The tank commander on B22 knew something was wrong. His tank lost turret power, so he lost the thermal imagery and the commander's independent thermal viewer. Still, he did not hesitate to move back in and secure the ambush site. He requested artillery illumination to aid observation. I will never forget his words over the net when he was told his request was denied: "Illumination denied. I've lost turret power; I have my nods and my .50. Hooah. I will stay until relieved. White 2 out."
" Nothing is more destructive than the charge of artillery on a crowd" -- Napoleon Bonaparte, Battery Commander and Emperor of France
"You know who is cut out for artillery the second the first round goes off. Born artillerymen will hoot, howl, beat their chests, and inhale the smoke with a wild gleam in their eyes. Those NOT cut out to be artillerymen will try to run away from the artillery piece." -- Darksheare
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Face it: This present generation of leaders at home would never have made it to Normandy Beach. They would instead have called off the advance to hold hearings on Pearl Harbor, cast around blame for the Japanese internment, sued over the light armor and guns of Sherman tanks, apologized for bombing German civilians, and recalled General Eisenhower to Washington to explain the rough treatment of Axis prisoners.
He who wishes to fight must first count the cost. When you engage in actual fighting, if victory is long in coming, then men's weapons will grow dull and their ardor will be dampened. If you lay siege to a town, you will exhaust your strength. Again, if the campaign is protracted, the resources of the State will not be equal to the strain. Now, when your weapons are dulled, your ardor dampened, your strength exhausted and your treasure spent, other chieftains will spring up to take advantage of your extremity. Then no man, however wise, will be able to avert the consequences that must ensue... In war, then, let your great object be victory, not lengthy campaigns. -Sun Tzu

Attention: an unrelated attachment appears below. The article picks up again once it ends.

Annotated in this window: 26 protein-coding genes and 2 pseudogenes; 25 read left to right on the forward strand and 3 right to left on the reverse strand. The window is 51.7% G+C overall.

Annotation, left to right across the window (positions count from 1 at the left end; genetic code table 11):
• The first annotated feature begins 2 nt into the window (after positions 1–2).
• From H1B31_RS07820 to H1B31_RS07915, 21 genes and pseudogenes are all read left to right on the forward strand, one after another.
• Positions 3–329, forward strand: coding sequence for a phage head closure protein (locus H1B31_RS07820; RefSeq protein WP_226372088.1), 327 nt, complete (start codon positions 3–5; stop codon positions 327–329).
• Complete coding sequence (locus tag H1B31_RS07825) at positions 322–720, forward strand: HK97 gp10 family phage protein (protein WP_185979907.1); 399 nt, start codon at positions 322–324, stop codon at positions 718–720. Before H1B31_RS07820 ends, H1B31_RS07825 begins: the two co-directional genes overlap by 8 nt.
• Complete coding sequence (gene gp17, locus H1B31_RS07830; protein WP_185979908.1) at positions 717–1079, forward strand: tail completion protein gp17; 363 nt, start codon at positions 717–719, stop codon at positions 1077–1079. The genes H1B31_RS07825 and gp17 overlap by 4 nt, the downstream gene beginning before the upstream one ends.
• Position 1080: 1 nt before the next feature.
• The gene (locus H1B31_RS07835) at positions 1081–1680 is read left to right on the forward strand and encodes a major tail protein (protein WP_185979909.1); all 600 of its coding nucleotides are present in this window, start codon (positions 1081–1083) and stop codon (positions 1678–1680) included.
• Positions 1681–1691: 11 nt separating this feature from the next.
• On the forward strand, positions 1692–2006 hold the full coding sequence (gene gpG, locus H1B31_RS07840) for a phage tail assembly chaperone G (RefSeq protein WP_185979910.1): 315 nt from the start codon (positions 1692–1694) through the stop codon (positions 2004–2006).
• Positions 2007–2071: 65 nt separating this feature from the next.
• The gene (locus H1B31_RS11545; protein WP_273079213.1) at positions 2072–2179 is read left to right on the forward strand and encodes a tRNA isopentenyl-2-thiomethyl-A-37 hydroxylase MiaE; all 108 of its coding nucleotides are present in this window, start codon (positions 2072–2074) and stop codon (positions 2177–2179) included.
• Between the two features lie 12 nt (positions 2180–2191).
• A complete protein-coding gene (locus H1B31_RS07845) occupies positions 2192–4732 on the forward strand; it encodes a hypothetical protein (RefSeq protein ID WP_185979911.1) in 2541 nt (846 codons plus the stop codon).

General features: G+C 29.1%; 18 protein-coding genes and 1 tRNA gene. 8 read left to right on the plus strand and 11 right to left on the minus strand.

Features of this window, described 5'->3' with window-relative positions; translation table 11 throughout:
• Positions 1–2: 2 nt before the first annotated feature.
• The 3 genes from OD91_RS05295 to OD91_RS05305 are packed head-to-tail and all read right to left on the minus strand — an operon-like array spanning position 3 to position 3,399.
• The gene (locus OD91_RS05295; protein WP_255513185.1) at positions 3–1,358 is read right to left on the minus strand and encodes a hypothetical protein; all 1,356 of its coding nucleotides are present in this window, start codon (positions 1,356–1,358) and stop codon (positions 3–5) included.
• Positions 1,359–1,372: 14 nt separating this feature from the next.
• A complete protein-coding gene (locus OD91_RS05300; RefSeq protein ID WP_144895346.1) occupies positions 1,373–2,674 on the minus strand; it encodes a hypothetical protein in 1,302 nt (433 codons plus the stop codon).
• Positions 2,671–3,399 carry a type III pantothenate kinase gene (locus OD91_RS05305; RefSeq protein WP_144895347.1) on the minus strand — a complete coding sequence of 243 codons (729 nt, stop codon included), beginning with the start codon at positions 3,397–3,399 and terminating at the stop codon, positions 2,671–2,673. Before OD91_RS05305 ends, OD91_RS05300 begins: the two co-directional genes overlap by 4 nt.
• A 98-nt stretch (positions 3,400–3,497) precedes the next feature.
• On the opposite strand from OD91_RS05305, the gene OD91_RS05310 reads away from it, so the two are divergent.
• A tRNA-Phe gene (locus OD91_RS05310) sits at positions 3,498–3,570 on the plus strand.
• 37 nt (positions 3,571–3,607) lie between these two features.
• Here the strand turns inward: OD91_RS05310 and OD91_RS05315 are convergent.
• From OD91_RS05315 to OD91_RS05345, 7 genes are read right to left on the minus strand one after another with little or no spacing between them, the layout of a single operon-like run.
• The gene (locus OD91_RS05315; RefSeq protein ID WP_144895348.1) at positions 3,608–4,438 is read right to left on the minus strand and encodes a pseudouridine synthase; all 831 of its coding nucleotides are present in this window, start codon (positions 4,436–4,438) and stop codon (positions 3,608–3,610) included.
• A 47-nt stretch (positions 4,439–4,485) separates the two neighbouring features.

Every single statement from a leftist Democratic presidential candidate against our efforts in Afghanistan or Iraq is a statement that emboldens those who are trying to kill us. -- Neal Boortz
An artillery shell hurtles from an M-119 Howitzer during a joint training exercise at Kandahar Airfield, Afghanistan, on Nov. 17, 2005. U.S. Army soldiers from the 3rd Battalion, 319th Task Force are instructing Afghan National Army soldiers on the live fire procedures of the M-119 Howitzer. DoD photo by Spc. Leslie Angulo, U.S. Army. (Released)
Al Anbar, Iraq (March 9, 2006) - A mortar is fired from a Stryker vehicle, assigned to which to the 4th Squadron, 14th Cavalry Regiment, during a test firing at the Combat Out Post Rawah, in the Al Anbar Province. The 1st Marine Division is currently deployed in support of the global war on terrorism. U.S. Marine Corps photo by Lance Cpl. Andrew D. Young (RELEASED
March 13, 2006 Staff Sgt. William Black, from the 172nd Stryker Brigade Combat Team, patrols Mosul, Iraq, in his Stryker vehicle.
U.S. Army soldiers from 1st Battalion, 17th Infantry Regiment, fire illumination flares with a 120mm mortar from a Mortar Carrier Stryker vehicle over Mosul, Iraq, June 1, 2006. U.S. Air Force photo by Tech. Sgt. Jeremy T. Lock